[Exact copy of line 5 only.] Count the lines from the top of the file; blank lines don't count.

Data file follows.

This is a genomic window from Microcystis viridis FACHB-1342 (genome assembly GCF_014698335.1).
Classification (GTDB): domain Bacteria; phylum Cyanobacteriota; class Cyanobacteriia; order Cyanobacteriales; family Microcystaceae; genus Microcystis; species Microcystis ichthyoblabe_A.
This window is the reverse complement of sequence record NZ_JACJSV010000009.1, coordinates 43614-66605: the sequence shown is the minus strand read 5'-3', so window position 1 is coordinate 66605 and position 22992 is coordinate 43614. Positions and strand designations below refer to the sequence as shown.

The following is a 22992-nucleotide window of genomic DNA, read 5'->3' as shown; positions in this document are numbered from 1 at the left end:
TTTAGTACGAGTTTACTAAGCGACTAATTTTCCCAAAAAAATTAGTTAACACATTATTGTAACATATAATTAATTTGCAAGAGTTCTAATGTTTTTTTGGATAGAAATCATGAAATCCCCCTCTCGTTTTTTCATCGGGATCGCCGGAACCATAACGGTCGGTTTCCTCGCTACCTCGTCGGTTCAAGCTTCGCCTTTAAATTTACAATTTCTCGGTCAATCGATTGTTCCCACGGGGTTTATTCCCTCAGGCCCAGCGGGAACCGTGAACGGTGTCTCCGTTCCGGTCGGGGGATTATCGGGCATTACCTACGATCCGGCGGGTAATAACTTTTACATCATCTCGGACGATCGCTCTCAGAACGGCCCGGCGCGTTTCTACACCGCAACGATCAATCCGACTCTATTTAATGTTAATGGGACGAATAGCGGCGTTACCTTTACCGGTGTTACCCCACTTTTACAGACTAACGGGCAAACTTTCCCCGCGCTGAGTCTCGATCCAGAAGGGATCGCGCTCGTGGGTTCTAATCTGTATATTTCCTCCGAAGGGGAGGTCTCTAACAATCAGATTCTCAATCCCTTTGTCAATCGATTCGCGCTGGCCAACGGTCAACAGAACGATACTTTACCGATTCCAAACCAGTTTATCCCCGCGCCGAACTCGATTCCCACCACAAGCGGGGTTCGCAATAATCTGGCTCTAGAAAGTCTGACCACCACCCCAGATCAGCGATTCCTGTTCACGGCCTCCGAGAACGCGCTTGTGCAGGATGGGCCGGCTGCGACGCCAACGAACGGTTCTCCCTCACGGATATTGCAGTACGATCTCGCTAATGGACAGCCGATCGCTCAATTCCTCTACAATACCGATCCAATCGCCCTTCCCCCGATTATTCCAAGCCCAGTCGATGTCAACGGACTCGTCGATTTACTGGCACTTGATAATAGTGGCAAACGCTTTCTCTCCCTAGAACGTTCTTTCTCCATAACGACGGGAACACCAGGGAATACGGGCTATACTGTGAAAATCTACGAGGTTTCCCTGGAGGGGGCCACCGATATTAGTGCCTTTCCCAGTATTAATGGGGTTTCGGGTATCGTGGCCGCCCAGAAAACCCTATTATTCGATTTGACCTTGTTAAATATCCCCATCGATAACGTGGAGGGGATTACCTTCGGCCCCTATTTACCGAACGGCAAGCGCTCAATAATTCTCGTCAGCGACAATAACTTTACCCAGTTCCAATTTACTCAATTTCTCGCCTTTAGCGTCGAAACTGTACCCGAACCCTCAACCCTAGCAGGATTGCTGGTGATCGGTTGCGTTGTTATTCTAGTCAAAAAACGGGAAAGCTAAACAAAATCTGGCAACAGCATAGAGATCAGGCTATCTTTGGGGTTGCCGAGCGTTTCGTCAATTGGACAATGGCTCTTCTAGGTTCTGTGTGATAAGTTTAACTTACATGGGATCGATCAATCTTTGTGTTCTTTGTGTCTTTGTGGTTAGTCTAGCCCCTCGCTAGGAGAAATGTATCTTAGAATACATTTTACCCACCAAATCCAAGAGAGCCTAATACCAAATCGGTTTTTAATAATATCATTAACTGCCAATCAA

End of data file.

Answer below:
TTTAGTACGAGTTTACTAAGCGACTAATTTTCCCAAAAAAATTAGTTAACACATTATTGTAACATATAATTAATTTGCAAGAGTTCTAATGTTTTTTTGGATAGAAATCATGAAATCCCCCTCTCGTTTTTTCATCGGGATCGCCGGAACCATAACGGTCGGTTTCCTCGCTACCTCGTCGGTTCAAGCTTCGCCTTTAAATTTACAATTTCTCGGTCAATCGATTGTTCCCACGGGGTTTATTCCCTCAGGCCCAGCGGGAACCGTGAACGGTGTCTCCGTTCCGGTCGGGGGATTATCGGGCATTACCTACGATCCGGCGGGTAATAACTTTTACATCATCTCGGACGATCGCTCTCAGAACGGCCCGGCGCGTTTCTACACCGCAACGATCAATCCGACTCTATTTAATGTTAATGGGACGAATAGCGGCGTTACCTTTACCGGTGTTACCCCACTTTTACAGACTAACGGGCAAACTTTCCCCGCGCTGAGTCTCGATCCAGAAGGGATCGCGCTCGTGGGTTCTAATCTGTATATTTCCTCCGAAGGGGAGGTCTCTAACAATCAGATTCTCAATCCCTTTGTCAATCGATTCGCGCTGGCCAACGGTCAACAGAACGATACTTTACCGATTCCAAACCAGTTTATCCCCGCGCCGAACTCGATTCCCACCACAAGCGGGGTTCGCAATAATCTGGCTCTAGAAAGTCTGACCACCACCCCAGATCAGCGATTCCTGTTCACGGCCTCCGAGAACGCGCTTGTGCAGGATGGGCCGGCTGCGACGCCAACGAACGGTTCTCCCTCACGGATATTGCAGTACGATCTCGCTAATGGACAGCCGATCGCTCAATTCCTCTACAATACCGATCCAATCGCCCTTCCCCCGATTATTCCAAGCCCAGTCGATGTCAACGGACTCGTCGATTTACTGGCACTTGATAATAGTGGCAAACGCTTTCTCTCCCTAGAACGTTCTTTCTCCATAACGACGGGAACACCAGGGAATACGGGCTATACTGTGAAAATCTACGAGGTTTCCCTGGAGGGGGCCACCGATATTAGTGCCTTTCCCAGTATTAATGGGGTTTCGGGTATCGTGGCCGCCCAGAAAACCCTATTATTCGATTTGACCTTGTTAAATATCCCCATCGATAACGTGGAGGGGATTACCTTCGGCCCCTATTTACCGAACGGCAAGCGCTCAATAATTCTCGTCAGCGACAATAACTTTACCCAGTTCCAATTTACTCAATTTCTCGCCTTTAGCGTCGAAACTGTACCCGAACCCTCAACCCTAGCAGGATTGCTGGTGATCGGTTGCGTTGTTATTCTAGTCAAAAAACGGGAAAGCTAAACAAAATCTGGCAACAGCATAGAGATCAGGCTATCTTTGGGGTTGCCGAGCGTTTCGTCAATTGGACAATGGCTCTTCTAGGTTCTGTGTGATAAGTTTAACTTACATGGGATCGATCAATCTTTGTGTTCTTTGTGTCTTTGTGGTTAGTCTAGCCCCTCGCTAGGAGAAATGTATCTTAGAATACATTTTACCCACCAAATCCAAGAGAGCCTAATACCAAATCGGTTTTTAATAATATCATTAACTGCCAATCAA